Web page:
The past few weeks have been filled with cultural events that often make me think I’m not of this culture:
- I have never seen a single “Star Wars” movie. Considering how much the fans say they hate most of them, I can’t understand why anyone would. I’ve seen enough snippets of the first one, and all of “Spaceballs,” to know I don’t need to see any more.
- Other movies I have never seen: The Godfather, Titanic, The Sound of Music, any Rocky movie. I know what happens in them. I wouldn’t enjoy them.
- I don’t watch awards shows. I don’t even understand why anyone would. Is there some chance that the Grammys are suddenly going to recognize good music? That might be worth watching. It will not happen, however. Am I going to receive an award? Also unlikely.
- I love Superbowl Sunday only because it means the grocery store is absolutely empty (of both people and potato chips). Football’s not my thing, but I get why some people are into it. What I don’t get is why tens of millions more people are into it for one game, the Superbowl, or how this has become some kind of cultural event.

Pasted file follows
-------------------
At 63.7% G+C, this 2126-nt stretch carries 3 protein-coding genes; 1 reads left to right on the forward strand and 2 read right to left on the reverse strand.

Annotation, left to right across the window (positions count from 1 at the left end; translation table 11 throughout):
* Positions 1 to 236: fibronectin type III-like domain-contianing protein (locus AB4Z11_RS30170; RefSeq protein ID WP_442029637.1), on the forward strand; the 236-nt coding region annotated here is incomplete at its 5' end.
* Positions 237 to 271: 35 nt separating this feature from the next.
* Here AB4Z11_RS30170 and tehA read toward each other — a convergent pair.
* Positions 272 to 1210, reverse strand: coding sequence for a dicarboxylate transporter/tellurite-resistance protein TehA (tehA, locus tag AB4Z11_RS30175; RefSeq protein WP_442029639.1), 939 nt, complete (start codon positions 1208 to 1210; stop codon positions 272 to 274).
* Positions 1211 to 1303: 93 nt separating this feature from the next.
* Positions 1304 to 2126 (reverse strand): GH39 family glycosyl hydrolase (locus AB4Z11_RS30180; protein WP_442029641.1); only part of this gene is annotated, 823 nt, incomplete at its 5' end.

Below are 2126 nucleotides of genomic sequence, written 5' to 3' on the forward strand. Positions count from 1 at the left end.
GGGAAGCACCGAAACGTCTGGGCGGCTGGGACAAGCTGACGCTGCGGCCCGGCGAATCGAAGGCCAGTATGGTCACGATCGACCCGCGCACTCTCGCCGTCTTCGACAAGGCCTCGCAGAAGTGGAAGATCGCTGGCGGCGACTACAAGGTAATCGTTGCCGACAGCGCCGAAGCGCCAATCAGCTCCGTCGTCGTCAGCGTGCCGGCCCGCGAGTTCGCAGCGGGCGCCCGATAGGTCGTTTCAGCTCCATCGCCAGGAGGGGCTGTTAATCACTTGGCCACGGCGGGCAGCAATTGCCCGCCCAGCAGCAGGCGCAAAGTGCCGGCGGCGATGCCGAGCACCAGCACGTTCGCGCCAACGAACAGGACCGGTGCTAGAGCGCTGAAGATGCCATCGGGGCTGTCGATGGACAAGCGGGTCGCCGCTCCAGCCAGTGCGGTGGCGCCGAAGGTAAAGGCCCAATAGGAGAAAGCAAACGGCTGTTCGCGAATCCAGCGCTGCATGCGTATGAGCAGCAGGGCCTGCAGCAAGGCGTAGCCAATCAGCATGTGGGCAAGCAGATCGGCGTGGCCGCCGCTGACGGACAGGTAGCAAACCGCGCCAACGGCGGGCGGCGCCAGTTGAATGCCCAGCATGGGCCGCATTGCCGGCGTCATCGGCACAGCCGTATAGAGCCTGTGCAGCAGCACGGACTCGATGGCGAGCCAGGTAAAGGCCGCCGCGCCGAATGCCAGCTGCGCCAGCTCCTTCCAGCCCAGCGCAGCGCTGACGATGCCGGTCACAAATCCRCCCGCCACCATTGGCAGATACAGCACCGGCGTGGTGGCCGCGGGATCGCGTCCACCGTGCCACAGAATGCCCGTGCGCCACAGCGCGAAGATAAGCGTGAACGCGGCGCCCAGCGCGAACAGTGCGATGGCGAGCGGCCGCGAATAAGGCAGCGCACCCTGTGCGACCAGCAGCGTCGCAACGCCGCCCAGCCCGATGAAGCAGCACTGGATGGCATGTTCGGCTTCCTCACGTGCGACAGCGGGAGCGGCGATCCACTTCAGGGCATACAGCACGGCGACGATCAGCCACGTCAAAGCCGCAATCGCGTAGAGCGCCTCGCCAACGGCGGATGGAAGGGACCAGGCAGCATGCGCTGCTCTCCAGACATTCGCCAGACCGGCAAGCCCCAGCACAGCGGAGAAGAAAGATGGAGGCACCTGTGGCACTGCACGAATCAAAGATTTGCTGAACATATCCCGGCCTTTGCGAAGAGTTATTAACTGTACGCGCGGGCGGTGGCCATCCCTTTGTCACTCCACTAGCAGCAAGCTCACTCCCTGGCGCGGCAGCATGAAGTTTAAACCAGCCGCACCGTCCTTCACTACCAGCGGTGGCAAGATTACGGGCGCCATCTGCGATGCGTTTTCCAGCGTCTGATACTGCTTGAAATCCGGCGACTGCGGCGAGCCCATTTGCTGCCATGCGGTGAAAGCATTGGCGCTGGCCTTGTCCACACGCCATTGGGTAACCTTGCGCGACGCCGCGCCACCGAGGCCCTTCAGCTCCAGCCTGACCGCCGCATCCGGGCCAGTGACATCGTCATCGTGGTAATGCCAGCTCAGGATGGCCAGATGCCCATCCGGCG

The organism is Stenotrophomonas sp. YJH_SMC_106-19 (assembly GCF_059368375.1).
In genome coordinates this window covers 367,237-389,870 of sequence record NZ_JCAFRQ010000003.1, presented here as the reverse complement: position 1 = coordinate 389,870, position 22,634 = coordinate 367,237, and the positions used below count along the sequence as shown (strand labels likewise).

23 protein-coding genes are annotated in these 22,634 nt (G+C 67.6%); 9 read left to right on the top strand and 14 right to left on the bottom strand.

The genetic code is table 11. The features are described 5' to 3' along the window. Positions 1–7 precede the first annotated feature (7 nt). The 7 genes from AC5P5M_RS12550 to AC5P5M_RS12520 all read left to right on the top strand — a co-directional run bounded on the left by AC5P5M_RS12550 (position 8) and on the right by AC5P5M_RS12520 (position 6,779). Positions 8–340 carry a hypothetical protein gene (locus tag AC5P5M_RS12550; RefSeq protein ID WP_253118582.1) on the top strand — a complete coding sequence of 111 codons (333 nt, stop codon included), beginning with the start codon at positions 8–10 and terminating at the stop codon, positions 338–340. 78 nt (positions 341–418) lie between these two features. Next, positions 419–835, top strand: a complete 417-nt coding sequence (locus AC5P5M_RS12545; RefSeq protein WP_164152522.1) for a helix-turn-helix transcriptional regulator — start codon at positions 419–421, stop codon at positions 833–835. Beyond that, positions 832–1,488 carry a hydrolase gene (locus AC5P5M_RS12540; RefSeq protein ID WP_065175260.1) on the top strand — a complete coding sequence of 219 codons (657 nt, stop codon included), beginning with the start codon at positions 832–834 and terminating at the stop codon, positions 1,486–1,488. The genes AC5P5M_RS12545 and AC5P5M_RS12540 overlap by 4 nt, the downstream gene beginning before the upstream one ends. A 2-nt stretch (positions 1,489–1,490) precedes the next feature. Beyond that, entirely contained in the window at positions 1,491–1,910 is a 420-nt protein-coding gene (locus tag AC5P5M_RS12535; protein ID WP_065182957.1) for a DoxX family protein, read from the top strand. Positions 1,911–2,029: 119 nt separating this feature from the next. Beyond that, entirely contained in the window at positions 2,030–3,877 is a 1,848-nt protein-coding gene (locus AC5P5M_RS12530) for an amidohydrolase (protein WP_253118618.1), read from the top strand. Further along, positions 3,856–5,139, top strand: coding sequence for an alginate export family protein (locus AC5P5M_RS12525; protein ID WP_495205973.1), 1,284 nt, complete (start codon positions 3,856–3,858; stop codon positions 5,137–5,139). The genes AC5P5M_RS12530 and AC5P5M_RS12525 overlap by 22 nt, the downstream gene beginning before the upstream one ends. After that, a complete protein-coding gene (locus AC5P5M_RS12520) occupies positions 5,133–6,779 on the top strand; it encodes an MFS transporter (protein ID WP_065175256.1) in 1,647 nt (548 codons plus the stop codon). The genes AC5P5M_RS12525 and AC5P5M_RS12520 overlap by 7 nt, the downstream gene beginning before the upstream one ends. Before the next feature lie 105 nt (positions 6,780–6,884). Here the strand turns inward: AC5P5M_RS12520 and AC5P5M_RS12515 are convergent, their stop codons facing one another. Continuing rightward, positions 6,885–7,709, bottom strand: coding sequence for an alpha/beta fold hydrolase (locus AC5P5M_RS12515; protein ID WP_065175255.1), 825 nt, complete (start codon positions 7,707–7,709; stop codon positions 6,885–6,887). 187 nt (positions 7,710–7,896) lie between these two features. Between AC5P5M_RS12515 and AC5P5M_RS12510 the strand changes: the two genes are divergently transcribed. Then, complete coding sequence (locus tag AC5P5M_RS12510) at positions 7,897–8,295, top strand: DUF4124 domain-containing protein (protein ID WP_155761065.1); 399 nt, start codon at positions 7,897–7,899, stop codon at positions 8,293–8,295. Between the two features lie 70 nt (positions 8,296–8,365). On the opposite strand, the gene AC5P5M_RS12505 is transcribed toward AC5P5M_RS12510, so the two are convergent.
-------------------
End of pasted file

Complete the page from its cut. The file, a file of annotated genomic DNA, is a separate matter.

- I bike to work. I haven’t always, and it’s a huge pain in the ass, but it’s still less of a huge pain in the ass than driving to work, circling for parking spots, waiting in lines to get out of garages, wondering where you’ve left your car, having to gas up before you go. Biking to work, even though I have to deal with traffic, never produces that anxiety, that rushed feeling that leads to so much road rage. But biking to work often gets reactions normally reserved in our culture for the homeless and/or the insane.
- I don’t drink. There’s a lot of history, genetic and otherwise, that goes into that decision. It is wearying trying to raise kids in a culture that sometimes seems to be about nothing other than drinking, and in a city where every new business is strictly about making and imbibing alcohol. I’d blame the Dutch, but it seems wider-spread than that.
- I think tattoos are ridiculous defacements of the human body. All of them, no matter how innocuous or personally meaningful. Scars tell a much more interesting story.